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Pinocchio Mass Market Paperback – 18 Nov 2002
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About the Author
Carlo Collodi is the pen name of Carlo Lorenzini. Born in 1826, he worked as a journalist before publishing "The Adventures of Pinocchio" in 1883. Translated into more than ninety languages, "Pinocchio" has never been out of print.
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Who doesn't know the basic story of Pinocchio? But - have you ever read the original either to yourself, or to your children? Pinocchio gets into lots of high jinks after he is first made, but ultimately his heart is in the right place. But only with putting childish things behind him, accpeting duty and getting on in life can he progress. This is a great tale for children, but it is also still as great to read as an adult. Filled with animals that can talk, other puppets like Pinocchio, and a fairy, there is just so much to take in. So why not treat yourself and read a nice little magical fantasy filled with humour and adventure.
This new translation is faithful to the original, and just as edgy. The health warning is in the cover illustration; the more you look at it, the more disturbing it is. And that's true of the full Pinocchio. Shorn of illustration apart from a scattering of the original simple images, this very Italian morality tale becomes adult reading...required reading for politicians?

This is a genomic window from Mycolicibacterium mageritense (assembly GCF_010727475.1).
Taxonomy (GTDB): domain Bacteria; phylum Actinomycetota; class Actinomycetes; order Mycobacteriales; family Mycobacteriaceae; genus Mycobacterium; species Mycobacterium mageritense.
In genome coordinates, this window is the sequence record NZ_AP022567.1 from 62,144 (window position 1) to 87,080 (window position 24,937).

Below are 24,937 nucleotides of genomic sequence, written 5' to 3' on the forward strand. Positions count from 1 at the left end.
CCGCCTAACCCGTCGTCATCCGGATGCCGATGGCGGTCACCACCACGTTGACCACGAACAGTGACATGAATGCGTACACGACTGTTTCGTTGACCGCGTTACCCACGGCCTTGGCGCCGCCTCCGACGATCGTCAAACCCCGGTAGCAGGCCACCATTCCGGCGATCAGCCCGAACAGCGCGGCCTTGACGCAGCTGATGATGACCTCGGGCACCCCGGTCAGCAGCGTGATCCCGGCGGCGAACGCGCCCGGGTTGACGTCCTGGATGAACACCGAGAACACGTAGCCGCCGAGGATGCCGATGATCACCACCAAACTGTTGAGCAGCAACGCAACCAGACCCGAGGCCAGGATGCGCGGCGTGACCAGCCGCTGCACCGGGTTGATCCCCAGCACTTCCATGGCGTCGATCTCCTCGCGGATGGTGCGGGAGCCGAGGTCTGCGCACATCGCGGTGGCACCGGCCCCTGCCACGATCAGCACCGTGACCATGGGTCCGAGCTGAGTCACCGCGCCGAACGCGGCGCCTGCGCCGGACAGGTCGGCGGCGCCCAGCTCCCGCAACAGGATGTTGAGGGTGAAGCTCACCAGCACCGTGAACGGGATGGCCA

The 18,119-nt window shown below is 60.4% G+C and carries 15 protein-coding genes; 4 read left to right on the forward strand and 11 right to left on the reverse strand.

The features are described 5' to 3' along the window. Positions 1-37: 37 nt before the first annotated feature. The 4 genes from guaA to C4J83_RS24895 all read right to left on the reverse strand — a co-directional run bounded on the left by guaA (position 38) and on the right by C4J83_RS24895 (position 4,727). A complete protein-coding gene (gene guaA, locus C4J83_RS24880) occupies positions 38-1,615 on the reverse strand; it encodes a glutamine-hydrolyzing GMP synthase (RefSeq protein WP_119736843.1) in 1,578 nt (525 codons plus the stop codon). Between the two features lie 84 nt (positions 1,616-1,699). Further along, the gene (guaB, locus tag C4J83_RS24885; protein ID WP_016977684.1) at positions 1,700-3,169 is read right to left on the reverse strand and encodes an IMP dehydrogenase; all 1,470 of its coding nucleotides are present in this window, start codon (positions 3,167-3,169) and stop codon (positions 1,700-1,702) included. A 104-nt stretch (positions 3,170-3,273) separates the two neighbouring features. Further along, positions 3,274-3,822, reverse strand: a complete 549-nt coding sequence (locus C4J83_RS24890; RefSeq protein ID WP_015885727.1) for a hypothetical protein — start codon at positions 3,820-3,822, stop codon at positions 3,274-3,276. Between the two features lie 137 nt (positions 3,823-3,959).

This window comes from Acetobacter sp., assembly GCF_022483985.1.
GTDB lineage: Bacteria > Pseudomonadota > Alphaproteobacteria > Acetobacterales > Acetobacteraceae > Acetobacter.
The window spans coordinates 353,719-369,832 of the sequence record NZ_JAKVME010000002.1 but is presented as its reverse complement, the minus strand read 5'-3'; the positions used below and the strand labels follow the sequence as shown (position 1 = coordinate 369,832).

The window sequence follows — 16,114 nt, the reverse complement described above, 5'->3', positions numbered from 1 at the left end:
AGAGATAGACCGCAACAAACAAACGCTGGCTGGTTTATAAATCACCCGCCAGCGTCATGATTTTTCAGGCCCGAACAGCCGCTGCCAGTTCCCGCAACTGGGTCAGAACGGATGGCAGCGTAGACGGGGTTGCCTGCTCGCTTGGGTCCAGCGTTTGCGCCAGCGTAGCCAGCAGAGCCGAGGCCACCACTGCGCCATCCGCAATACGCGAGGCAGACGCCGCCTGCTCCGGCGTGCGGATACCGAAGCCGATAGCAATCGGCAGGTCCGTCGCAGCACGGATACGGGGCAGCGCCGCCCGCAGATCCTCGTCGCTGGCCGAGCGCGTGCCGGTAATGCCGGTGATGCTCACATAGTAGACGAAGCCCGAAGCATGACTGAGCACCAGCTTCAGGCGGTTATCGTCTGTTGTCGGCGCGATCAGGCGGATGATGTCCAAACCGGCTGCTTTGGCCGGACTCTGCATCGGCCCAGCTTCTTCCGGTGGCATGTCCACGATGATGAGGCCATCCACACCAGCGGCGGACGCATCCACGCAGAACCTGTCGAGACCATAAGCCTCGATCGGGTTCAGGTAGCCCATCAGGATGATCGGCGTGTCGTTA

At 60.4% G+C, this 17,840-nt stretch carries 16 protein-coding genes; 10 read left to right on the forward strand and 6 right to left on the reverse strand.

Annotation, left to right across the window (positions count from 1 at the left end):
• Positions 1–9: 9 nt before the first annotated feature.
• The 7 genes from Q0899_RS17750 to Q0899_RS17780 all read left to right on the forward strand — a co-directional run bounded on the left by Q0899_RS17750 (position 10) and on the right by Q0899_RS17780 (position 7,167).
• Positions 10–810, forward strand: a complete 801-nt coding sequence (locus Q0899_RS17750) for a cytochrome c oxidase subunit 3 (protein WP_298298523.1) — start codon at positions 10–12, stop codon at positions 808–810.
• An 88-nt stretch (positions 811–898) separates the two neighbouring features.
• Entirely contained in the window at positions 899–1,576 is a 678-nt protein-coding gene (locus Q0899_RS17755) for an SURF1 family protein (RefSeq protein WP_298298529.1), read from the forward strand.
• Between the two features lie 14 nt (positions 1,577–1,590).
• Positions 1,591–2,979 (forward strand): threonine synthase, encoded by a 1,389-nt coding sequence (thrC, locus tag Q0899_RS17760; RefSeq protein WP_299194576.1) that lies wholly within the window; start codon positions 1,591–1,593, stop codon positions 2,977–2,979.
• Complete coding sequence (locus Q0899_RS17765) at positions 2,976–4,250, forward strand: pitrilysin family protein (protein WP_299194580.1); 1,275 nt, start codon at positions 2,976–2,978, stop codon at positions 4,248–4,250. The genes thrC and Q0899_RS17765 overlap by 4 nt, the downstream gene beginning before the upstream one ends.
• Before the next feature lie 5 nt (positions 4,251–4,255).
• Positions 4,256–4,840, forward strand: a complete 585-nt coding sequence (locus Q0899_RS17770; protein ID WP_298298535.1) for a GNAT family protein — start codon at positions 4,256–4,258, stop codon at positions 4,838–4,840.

Read it! Collodi's original story is light years away from the saccharine, bowlderised Disney version. For example, Disney makes the talking cricket into a funny little man who sings schmaltzy songs like 'When You Wish Upon a Star'.
The book is a lot tougher. Pinocchio kills the cricket in Chapter 4, it then reappears as a ghost and appears again at the end of the story.
The original is dark and dangerous throughout. The moralising is laid on a wee bit thick, but the story swoops and weaves with the most amazing plot (much of which is missing from Disney).
The formatting of the free version leaves a bit to be desired, but the story is so strong it doesn't matter. And for the price who can complain?
A classic. Brilliant!
A great read, despite the voice of the narrator not being quite what we expect nowadays, I am always up for reading the original version of stories, just to see how it has been re-written by Disney for a very different audience.
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